West Iceland Utd will be gone – blown away, bankrupt and relegated to the Conference.  They have everything against them.  Their owners are bankrupt, no one wants to buy the club, the club is losing money, Sheffield Utd are suing them for £50m and the FA and EPL have finally started the long awaited enquiry into the fact that while the club had told the FA that it had “torn up the contract” of Tevez, they were telling the solicitor of the agent of the player that everything was going ahead as before – and indeed they kept playing him.

The conduct of West Iceland is probably the most flagrant bit of cheating since Manchester Utd and Liverpool were fixing matches wholesale before the first world war, and this is clearly the end of the club.

Football money from Sky will be about 70% of what it is now and heading lower, largely because of the 0-0 and 1-0 games, which are  the result of rotational fouling, rotational timewasting and similar tactics.  Crowds will be way down and no one will want to watch the run-of-the-mill games in which 11 men sit behind the ball and fall over a lot.

Clubs in the Championship that stay within their means will be having fun, playing exciting football with high-scoring games to growing crowds.   When faced with promotion to the EPL they will suddenly lose four in a row in an attempt to stay where they are – because although Sky money is only 30% down, the next deal is due, and that will take the money down to 10% of its current level.  Top division is not worth it.

As for Arsenal – that’s the hardest one to call.  If the rampant negativity that is everywhere at the moment continues,  the Lord Wenger might call it a day, and we would have problems.  But let us consider that he stays.  If so we will have a team with the likes of Van Persie at his utter prime, worshipped as one of the greatest players we have ever had.  Next to him Carlos Vela and Eduardo, the great goalscoring pair, alternating between matches.   Coming up fast behind him is Wilshere, alongside Cesc and Theo running the most creative midfield the world has ever seen.  I suspect Denilson may be there too, but I worry about the horrible negative coverage he is getting.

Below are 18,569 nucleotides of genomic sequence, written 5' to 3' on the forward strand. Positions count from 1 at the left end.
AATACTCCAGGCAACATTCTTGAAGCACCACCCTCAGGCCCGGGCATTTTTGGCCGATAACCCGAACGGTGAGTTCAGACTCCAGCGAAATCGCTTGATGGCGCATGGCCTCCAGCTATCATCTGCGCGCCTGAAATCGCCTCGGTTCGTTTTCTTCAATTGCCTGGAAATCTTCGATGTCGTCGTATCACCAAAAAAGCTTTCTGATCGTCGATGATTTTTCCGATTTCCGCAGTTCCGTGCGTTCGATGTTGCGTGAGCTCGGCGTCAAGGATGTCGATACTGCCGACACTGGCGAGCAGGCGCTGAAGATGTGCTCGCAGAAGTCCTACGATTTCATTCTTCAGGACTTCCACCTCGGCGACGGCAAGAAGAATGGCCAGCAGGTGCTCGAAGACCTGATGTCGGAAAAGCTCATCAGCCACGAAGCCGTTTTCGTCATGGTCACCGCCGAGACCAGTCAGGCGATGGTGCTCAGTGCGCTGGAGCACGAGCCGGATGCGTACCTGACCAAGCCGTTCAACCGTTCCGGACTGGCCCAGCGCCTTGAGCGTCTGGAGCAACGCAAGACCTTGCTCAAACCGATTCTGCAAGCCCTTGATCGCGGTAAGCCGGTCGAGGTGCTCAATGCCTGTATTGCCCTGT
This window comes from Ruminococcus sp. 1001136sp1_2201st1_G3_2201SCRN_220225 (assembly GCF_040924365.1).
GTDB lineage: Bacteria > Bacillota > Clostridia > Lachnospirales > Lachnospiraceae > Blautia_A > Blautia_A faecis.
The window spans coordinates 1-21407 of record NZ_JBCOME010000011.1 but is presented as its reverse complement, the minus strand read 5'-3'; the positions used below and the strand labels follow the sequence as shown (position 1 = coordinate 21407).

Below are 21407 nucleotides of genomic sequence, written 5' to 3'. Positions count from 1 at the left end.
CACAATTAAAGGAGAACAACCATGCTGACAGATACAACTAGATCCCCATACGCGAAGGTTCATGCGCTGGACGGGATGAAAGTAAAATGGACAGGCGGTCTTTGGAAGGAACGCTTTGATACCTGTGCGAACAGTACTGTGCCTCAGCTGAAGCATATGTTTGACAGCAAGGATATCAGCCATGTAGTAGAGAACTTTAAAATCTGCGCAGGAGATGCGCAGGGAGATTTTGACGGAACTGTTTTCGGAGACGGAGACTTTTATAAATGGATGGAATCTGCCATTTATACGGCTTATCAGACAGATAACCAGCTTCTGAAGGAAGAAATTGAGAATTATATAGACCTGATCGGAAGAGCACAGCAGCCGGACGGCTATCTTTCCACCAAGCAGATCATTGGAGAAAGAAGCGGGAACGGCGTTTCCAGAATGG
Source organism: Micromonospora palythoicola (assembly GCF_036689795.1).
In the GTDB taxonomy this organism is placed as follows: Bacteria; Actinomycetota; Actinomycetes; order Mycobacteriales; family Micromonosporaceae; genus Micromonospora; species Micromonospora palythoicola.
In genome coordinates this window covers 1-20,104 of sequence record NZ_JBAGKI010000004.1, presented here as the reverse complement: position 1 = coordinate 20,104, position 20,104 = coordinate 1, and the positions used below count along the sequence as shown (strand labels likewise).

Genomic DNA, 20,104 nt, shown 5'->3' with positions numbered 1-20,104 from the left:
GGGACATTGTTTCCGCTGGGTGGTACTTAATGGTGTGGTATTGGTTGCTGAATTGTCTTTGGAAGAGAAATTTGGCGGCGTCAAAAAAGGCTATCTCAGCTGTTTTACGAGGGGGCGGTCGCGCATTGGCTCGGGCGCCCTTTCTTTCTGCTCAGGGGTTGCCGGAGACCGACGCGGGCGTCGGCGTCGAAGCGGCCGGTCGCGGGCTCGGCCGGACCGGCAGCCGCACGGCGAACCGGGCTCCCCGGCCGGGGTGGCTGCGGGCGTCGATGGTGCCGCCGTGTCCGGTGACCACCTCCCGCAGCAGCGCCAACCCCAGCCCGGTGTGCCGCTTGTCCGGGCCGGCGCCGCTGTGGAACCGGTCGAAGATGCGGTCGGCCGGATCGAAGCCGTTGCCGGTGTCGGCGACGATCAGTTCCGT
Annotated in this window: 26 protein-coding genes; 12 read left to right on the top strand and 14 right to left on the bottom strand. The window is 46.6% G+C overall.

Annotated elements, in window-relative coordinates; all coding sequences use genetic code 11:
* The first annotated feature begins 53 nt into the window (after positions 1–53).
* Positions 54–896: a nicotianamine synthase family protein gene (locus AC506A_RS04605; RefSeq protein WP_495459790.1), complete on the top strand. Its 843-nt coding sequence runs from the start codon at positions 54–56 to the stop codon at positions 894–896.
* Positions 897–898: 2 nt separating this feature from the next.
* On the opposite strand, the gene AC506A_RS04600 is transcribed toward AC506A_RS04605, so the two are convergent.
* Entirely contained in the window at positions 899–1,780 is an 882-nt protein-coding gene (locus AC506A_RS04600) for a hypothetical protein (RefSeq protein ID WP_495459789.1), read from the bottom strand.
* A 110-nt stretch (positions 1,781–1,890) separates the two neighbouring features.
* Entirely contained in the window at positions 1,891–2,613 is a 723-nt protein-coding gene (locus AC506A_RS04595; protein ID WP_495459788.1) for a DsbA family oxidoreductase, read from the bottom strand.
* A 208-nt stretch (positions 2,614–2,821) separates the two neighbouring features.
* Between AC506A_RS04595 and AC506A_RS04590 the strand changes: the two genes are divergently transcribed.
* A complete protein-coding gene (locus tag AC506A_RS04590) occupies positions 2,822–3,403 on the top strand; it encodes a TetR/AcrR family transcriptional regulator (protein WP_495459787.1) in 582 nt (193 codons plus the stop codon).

Clichy and Sagna will be there, although the central defence will be different, with Djourou and Nordtvedt controlling everything.

We will be, at last, getting our EPL trophies year by year.  Europe will be harder, because we will have slipped as a league so far behind a revitalised Spanish, German and Italian league.

We’ll do this because

a) our debt is controlled, being in relation to stadium

b) our support is huge and even if the waiting list for season tickets falls away there are always supporters more coming along to the waiting list.

c) our youth policy is utterly sustainable.  Top players know they can come, get the very best treatment and coaching, and play.

d) Thierry Henry will be a member of the youth coaching staff.

So that’s the future.  As for the present, did you know that one blog is now calling people who support Arsene Wenger in all things, “Arsenal extremists”?   If you find yourself frustrated and annoyed by such a phrase, and you like me believe in Wenger, then this saturday there’s a new HIGHBURY HIGH on sale, containing such a cornucopia that you won’t know your corn has been coped.  I heartily recommend it to every supporter, not least because there’s something by me in it.

Highbury High will be on sale outside the ground on Saturday for only two pounds.  (Listen for the jolly cries of “Brand New Highbury High”).

Subscriptions cost £12 for 6 issues (£15 in Europe, £18 for Rest of the World). Send a cheque for £12 to Highbury High, 11 Tannington Terrace, Gillespie Road London N5 1LE.  If you don’t I shall be very upset.

(c) Tony Attwood 2009

15 comments to Where will Arsenal be in 4 years time?

  • MoMONEY